Remember Rock Family Trees? I’ve long thought someone should compile a film and TV equivalent – the screen industries are chockful of Film Family Trees. As with music, tracing individual careers and production companies against genres across time is addictive in its own right. But it also brings out broader trends.
A case in point, in the ‘corporate’ sector, is the tree taking us from Hawkshead in the 1990s via Radley Yeldar in 2000 to Gorilla Gorilla!, founded two and a half years ago. The common thread, personnel wise, is producer and creative director Dean Beswick. Thematically, it’s a story bringing out the use of both informational animation and live-action documentary as communications tools par excellence – against a surrounding landscape of ever growing content production for online distribution.
When I wrote about Radley Yeldar two years ago, I noted that its films department had originally been separate company Hawskhead (part of TV company Endemol), for whom the most important tools in the box were documentary, which is well placed to humanise organisational messaging, and animation, which is suited to simplifying complex data.
At that time, Beswick (whose family tree extends even further back to staff positions at Jacaranda and World Television before Hawkshead) was departing to found his own company. Radley Yeldar’s film team is still going strong, meanwhile Beswick’s new business Gorilla Gorilla! has secured itself a firm niche in the industry – and an interesting sectoral voice, particularly around animation.
Gorilla characterises itself as an “intelligent film and animation company” positioned somewhere between production company and agency. After what Beswick admits was a challenging first few months, they now have a growing stream of work from multiple brand, digital and agency clients, with several London and New York awards under their belts.
Their docu-storytelling has been deployed in punchy pieces of digital/social content for organisations as varied as Tokyobike (a short series for Instagram), Seven Trent Water (an environment-themed piece to appeal to investors) and most recently in support of a digital campaign for HSBC. (It should also be mentioned that, on his own time, Beswick has made Frying Tonight (2014), a warm indie documentary about a family-owned fish and chips business.)
But Gorilla’s two biggest clients are both FTSE-listed companies; one a firm you’ll know and possibly use frequently, the other a business you might also use a lot without ever having heard of it.
The household name is Sainsbury’s. As previously reported, veteran agency drpgoup produces the supermarket giants’s monthly staff video-mag. In parallel, it’s commissioned Beswick and co for several one-off films utilising human interest documentary in a way that feels fresh. Used for both general awareness-raising and cultural diversity training, these projects place a premium on the voices and faces of employees, not just as interviewees but as presenters. One of these internal productions proved so successful that Sainsbury’s have released it into the public domain: the deft deafness awareness raiser Life Doesn’t Come with Subtitles. It’s reportedly had organic engagement levels on a par with Sainsbury’s more heavily promoted commercial content.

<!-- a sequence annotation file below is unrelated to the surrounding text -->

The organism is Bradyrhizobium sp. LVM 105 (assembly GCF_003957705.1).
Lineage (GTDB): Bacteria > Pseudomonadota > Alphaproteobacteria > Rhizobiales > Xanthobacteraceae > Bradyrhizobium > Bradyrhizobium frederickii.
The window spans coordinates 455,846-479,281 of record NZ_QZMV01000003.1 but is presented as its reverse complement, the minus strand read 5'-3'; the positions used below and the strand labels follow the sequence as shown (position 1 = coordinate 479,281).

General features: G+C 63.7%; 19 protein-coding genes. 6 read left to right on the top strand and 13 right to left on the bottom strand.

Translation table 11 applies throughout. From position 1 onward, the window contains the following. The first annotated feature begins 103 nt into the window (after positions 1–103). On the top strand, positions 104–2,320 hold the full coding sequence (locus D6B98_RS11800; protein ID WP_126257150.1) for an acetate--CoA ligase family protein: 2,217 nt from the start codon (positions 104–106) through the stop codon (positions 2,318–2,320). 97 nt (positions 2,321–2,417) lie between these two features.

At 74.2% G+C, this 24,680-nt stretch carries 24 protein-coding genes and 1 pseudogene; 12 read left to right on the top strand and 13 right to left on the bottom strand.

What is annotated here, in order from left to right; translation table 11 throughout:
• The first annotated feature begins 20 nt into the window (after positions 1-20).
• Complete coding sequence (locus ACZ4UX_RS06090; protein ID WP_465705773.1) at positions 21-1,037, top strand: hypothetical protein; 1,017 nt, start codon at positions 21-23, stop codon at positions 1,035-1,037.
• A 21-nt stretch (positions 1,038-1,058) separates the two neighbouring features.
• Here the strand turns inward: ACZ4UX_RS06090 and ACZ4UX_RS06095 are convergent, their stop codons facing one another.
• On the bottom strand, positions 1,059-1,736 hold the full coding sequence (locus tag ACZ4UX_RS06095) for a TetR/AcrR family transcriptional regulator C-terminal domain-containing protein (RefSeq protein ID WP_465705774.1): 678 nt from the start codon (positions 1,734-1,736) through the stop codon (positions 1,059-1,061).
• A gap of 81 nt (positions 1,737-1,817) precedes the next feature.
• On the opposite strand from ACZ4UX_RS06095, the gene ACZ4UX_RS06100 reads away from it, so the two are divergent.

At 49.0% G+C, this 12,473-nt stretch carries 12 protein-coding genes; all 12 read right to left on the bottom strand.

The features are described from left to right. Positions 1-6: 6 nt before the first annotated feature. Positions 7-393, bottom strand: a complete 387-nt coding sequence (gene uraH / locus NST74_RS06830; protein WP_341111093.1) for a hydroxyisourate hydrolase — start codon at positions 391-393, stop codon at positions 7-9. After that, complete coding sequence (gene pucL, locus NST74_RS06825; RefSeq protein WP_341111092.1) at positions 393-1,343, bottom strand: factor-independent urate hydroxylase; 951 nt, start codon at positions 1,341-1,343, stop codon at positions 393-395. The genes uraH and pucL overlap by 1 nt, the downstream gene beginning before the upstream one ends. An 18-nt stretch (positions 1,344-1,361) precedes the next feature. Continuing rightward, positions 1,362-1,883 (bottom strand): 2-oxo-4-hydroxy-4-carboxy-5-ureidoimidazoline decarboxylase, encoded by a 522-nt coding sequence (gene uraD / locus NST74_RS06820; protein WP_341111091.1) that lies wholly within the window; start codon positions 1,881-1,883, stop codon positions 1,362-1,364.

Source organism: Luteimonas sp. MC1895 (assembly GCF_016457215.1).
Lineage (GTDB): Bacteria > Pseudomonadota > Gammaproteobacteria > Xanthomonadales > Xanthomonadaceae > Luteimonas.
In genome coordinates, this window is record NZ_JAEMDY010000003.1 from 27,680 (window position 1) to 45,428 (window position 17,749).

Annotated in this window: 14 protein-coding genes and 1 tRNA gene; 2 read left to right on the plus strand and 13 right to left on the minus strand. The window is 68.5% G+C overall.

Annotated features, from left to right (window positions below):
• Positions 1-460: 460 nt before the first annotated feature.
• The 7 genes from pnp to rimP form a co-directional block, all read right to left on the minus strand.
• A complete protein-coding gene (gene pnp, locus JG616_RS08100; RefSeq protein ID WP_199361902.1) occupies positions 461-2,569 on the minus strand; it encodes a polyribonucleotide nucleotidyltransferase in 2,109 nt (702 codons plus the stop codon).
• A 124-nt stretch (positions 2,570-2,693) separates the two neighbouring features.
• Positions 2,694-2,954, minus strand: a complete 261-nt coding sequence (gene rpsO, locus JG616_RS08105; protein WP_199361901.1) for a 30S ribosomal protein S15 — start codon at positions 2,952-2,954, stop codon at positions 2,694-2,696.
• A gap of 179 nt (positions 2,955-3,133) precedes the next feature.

Life Doesn’t Come with Subtitles (2016)
The company that will need more of an introduction is electronic payment facilitator Worldpay. Keep an eye out for the name next time you swipe a contactless payment. A sequence of films like this, this and this exemplify the ‘animated explainer’ bringing to life dense information (a skill also applied to work for other clients, notably publishing company Informa, for whom Gorilla produced an award-winning short on the ultra-topical topic of data protection).
More recently they’ve broken new ground with a character-based animated mini-epic inspired by 1960s sci-fi, which has helped Worldpay to double their online audience engagement stats.
Fantastic Journey (2017)
Gorilla Gorilla! not only produces animation but has taken on a wider industry role as advocate and analyst of the form, as used within the commissioned media sphere. They sit, in Beswick’s phrase, “at the crossroads of film as art and applied science”. Gorilla’s Awesome Animation project surveys use of the “most flexible tool at our disposal, an unrivalled creative problem solver” with universal, trans-national appeal and “stretchy powers”, meaning it can easily be broken down into modules for multiple uses.
The project systematically surveyed and evaluated recent examples made for digital channels, good and bad. No surprises that Google proves the most effective and brand-consistent of all commissioners, with Apple and Facebook also high-ranking. Among UK brands, British Gas, Marks & Spencer and Royal Mail score highly. But the project draws wider conclusions: a key one being the centrality of script. It’s well worth engaging with if you have any interest in animation’s place in the world of work.
So where might Gorilla Gorilla! branch to next? I’m told their long-term plans include one day making a feature film. Watch this space…